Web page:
Visual Arts News from the Vancouver Art Gallery Library March 15-18, 2013

Vancouver

Vancouver Art Gallery presents first North American … Opened at the Vancouver Art Gallery, Patrick Faigenbaum features more than 75 photographs by the noted Parisian artist, spanning four decades of his distinguished career. Curated by Gallery director Kathleen S. Bartels and artist Jeff Wall, this exclusive presentation highlights the range and scope of the artist’s photography. Art Daily, March 18, 2013

The Godfather: How Ian Wallace launched Vancouver’s modern art scene While you can find a snow-covered mountain or a cove of salt water, among other West Coast signifiers, in a Wallace assemblage, they’re not so much the point of the image as part of it. If, as some critics have observed, a Michael Snow work is a mechanism for seeing, an Ian Wallace, for all the seeming simplicity of its presentation, is a mechanism for thinking. Indeed, full-blooded conceptualist that Wallace is, it’s the thought that counts. (Book Review) Globe and Mail, March 15, 2013

Little-known artist’s sculptures left a mark on city of Vancouver Not many Vancouverites know of artist George Norris, although one of his works is an iconic feature in the city. Norris, who died Tuesday in his hometown of Victoria at age 84. Vancouver Sun, March 16, 2013

Toronto

Art Gallery of Ontario’s Florentine art exhibition transports viewers to early 14th century Italy The angels fly toward the gilded pinnacle with their eyes covered, to keep from being blinded by God’s radiance. He looks right at us, like a figure in a Byzantine icon, but this wintry God with his narrow-eyed gravitas has something most Byzantine images lack: personality. Globe and Mail, March 16, 2013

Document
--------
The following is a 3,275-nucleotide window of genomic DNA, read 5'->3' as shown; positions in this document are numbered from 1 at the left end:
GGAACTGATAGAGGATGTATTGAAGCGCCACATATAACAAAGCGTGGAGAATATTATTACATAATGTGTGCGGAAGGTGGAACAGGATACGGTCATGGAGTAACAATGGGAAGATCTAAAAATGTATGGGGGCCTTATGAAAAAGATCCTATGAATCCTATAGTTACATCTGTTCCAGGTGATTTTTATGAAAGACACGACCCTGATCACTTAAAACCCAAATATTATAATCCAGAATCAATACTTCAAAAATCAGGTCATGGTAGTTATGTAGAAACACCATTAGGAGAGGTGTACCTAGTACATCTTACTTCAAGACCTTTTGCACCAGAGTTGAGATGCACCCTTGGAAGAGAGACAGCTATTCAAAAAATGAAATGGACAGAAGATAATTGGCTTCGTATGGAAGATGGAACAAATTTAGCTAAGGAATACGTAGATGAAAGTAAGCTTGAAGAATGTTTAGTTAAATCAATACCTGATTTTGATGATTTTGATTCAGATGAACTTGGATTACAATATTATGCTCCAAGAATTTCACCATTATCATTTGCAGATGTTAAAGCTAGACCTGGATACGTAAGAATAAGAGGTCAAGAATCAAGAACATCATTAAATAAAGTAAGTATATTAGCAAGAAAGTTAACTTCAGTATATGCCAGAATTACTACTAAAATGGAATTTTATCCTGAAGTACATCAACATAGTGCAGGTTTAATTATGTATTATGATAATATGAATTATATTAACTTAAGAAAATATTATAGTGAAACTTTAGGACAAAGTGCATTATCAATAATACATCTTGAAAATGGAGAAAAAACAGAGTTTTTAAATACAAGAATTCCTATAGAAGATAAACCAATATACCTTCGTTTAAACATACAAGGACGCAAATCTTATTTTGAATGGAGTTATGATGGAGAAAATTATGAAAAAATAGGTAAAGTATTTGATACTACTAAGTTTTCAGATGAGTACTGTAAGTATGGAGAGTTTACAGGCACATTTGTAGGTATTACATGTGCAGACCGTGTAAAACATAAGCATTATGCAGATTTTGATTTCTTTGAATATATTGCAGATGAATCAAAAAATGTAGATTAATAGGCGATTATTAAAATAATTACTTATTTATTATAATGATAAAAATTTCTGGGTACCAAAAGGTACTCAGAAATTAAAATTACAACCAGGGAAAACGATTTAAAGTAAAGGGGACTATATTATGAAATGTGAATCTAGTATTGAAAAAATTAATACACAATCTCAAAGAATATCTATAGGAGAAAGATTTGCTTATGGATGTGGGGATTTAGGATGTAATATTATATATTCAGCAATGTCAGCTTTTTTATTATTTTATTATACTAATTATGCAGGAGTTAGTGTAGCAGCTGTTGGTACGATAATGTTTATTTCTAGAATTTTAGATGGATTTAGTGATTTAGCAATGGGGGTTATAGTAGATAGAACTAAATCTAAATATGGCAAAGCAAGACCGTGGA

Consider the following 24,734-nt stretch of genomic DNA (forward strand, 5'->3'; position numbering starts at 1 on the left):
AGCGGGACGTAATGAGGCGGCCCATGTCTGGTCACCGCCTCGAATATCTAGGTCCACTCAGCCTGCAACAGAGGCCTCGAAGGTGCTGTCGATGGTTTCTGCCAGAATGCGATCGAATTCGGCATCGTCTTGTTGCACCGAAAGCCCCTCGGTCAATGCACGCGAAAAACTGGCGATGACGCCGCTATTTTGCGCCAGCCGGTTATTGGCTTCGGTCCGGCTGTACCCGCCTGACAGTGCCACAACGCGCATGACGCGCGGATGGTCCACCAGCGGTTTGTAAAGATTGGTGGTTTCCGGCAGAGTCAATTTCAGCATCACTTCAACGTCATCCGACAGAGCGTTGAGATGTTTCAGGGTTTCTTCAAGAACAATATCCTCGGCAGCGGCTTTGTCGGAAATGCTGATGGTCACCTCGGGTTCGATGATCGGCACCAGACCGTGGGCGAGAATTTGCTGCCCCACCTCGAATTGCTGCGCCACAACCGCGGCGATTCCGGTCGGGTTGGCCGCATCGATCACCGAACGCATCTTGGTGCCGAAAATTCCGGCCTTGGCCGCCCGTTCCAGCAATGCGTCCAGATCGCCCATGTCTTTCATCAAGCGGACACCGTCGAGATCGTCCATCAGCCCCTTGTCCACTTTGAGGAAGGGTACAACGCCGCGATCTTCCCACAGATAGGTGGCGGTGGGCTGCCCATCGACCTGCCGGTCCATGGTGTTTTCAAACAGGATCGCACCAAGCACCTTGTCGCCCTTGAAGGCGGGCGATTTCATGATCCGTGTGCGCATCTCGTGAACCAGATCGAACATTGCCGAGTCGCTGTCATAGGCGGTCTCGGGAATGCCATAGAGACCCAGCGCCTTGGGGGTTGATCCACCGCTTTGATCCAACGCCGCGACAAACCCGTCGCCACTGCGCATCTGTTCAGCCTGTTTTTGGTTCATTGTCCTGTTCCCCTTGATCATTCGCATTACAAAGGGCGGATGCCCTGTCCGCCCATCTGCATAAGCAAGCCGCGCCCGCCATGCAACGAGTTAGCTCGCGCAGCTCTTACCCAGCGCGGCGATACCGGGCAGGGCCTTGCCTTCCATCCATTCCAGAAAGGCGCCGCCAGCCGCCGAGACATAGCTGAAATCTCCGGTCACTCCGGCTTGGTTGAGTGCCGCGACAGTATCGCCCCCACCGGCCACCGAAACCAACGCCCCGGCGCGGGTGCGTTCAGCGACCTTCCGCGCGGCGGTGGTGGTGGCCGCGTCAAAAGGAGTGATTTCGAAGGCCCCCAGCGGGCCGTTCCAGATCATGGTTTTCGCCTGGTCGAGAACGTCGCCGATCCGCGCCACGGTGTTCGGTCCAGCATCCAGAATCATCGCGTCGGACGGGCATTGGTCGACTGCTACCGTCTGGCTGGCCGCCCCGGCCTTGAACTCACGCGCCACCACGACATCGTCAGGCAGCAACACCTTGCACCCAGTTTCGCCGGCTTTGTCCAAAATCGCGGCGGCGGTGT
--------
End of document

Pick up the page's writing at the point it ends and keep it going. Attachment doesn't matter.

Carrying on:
Revealing the Early Renaissance: Stories and Secrets in Florentine Art: Preview With most minds and eyes on Italy and the Papacy these days the time’s ideal for Revealing the Early Renaissance: Stories and Secrets in Florentine Art. This once-in-a-generation exhibition at the Art Gallery of Ontario starting March 16 is as ancient and yet contemporary as the choosing of a new Pope. It’s equally laden with high mindedness and down low cunning. Toronto Star, March 15, 2013

See works of early-14th century Italian art at the Art Gallery of Ontario (slide show) Globe and Mail, March 16, 2013

The enduring stylishness of Patti Smith She showed us that a girl could command our attention without being pretty to look at. Toronto Star, March 15, 2013

Ottawa

In pursuit of a design dream For decades, architect Douglas Cardinal put his driving ambition ahead of family as he built an international reputation for his stunningly distinctive curvilinear buildings. Cardinal is still hard at work – but at 79, and after a rift with his architect son, he’s sketching out a happier life with a young new team. Vancouver Sun, March 16, 2013

Federal librarians fear being;muzzled; under new code of conduct  Federal librarians and archivists who set foot in classrooms, attend conferences or speak up at public meetings on their own time are engaging in “high risk” activities, according to the new code of conduct at Library and Archives Canada. Calgary Herald, March 15, 2013